Pundits' Battle Exposes the Politics of Research
Tuesday, April 11, 2006
In the frequently quarrelsome world of federal education policy, few people have spanned the partisan divide as successfully as John F. "Jack" Jennings.
The former Democratic power broker on Capitol Hill has become one of the most-quoted education experts in the country, often called independent or bipartisan and cited for leading the Washington-based Center on Education Policy. Search for "Jack Jennings CEP" on Google, and you get nearly 24,000 hits.
But in Washington, finding common ground in educational research is not easy. Greg Forster, a senior fellow at the Milton and Rose D. Friedman Foundation, has attacked Jennings and his center, sparking a dispute that has become the talk of education think tanks.
Their clash, and the way the media have covered it, exemplifies how the debate over the federal No Child Left Behind law often breaks down along political lines.
In an article headlined "Donkey in Disguise," posted on the Web site of the quarterly policy journal Education Next, http:/
"There's no hope for improving education policy if we don't keep the facts and evidence distinct from the public-school system's party (and often partisan) line," Forster concluded.
In an interview, Jennings said the center's reports are professionally done and are welcomed by Democrats and Republicans. Even as a Democratic staffer on the Hill, he said, "I always tried to be bipartisan. Almost every meeting that I convened was for both Democrats and Republicans, and the results were that nearly every law I helped to write was passed by large bipartisan majorities."
But that was before the two major parties found themselves so bitterly split on such issues as using tax-funded vouchers to send public school students to private schools -- an idea supported by the Republican Party and Forster's foundation -- and how much more money is needed to make schools better, with the Democratic Party arguing that Republicans aren't spending enough.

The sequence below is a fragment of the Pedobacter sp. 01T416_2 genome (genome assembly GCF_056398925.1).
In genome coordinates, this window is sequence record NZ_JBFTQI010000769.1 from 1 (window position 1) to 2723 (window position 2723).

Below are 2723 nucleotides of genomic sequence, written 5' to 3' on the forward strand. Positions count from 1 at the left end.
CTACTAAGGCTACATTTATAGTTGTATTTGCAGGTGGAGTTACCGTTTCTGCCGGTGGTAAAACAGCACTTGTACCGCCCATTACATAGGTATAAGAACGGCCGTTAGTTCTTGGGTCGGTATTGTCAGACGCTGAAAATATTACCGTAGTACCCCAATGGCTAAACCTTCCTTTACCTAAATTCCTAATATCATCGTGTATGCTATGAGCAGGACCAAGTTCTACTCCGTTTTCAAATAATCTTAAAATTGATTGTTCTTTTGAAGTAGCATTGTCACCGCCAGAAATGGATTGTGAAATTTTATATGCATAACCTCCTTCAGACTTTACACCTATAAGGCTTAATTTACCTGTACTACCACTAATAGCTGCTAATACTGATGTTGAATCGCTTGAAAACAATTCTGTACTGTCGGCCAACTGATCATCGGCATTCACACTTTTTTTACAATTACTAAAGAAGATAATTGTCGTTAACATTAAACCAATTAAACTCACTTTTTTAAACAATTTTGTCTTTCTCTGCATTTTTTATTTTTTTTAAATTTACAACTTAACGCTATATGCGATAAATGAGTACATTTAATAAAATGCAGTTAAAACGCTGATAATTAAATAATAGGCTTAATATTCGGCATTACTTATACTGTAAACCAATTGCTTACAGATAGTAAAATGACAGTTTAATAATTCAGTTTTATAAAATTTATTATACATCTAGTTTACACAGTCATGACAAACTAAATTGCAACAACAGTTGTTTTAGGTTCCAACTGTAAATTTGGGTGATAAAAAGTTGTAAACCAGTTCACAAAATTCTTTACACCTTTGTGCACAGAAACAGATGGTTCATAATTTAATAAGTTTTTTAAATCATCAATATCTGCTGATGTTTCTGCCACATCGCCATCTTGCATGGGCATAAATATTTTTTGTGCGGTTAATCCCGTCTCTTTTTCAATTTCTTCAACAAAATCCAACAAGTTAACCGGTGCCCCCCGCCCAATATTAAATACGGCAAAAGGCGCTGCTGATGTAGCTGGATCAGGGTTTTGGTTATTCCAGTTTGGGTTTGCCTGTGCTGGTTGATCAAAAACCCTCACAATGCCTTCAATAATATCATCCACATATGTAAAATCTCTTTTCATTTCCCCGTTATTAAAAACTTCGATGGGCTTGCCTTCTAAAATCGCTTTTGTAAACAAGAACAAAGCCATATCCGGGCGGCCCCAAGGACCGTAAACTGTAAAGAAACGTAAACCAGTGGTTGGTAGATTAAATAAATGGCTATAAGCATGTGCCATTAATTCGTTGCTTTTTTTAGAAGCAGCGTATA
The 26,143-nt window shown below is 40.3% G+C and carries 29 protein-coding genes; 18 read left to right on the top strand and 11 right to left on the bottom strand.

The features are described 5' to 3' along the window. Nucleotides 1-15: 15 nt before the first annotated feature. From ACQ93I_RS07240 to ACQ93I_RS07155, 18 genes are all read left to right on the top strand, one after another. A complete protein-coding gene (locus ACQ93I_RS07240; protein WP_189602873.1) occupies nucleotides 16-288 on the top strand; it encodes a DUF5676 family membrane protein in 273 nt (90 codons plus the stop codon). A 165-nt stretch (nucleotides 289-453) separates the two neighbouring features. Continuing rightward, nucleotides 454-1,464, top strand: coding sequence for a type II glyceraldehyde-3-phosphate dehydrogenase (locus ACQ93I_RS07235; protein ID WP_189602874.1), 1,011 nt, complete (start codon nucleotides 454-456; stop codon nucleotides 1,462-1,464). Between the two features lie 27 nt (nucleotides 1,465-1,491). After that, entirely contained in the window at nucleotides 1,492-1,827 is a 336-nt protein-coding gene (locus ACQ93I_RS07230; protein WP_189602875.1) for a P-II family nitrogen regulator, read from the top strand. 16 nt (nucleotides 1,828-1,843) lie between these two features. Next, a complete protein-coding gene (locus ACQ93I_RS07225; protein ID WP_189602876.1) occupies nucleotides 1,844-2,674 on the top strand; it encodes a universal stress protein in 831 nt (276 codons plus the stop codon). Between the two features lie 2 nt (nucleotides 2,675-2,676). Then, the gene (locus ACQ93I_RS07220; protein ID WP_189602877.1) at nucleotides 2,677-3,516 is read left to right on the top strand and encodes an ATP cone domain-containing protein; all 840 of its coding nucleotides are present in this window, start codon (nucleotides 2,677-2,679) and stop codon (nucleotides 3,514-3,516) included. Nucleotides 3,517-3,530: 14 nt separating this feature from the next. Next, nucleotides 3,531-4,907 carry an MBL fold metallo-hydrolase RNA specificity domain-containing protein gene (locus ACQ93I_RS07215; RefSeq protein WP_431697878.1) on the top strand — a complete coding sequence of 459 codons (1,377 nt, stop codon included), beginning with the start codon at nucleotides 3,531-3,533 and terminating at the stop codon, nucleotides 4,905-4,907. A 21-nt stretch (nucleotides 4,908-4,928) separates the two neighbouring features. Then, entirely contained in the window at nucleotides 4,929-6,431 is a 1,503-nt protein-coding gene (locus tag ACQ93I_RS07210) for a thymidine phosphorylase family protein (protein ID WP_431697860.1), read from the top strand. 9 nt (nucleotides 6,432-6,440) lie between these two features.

Forster said in the article that Jennings is wrong to depend on surveys of state education officials for his information about how much more money is needed to meet the goals of No Child Left Behind. "The experts have an overwhelming incentive to inflate their cost estimates, even if only unconsciously," Forster said, because that "will produce a political impetus to spend more money on education practitioners."
Jennings said "professional judgment," the research method Forster criticizes, is used by policymakers of both parties in several states, as well as by major research organizations and some state courts.
Beyond the argument over methodology, the part of Forster's article that has been embraced most enthusiastically by education experts on both sides of the political aisle is his suggestion that media organizations affix unfair and inaccurate political labels to some people and groups.
Chester E. Finn Jr., a former Reagan administration education official who runs the Thomas B. Fordham Foundation and is on the Education Next editorial board, said Forster is right to say Jennings's "politics and opinions color all that he does, says and publishes." But, Finn added: "This is no crime. Indeed, it's the norm in Washington.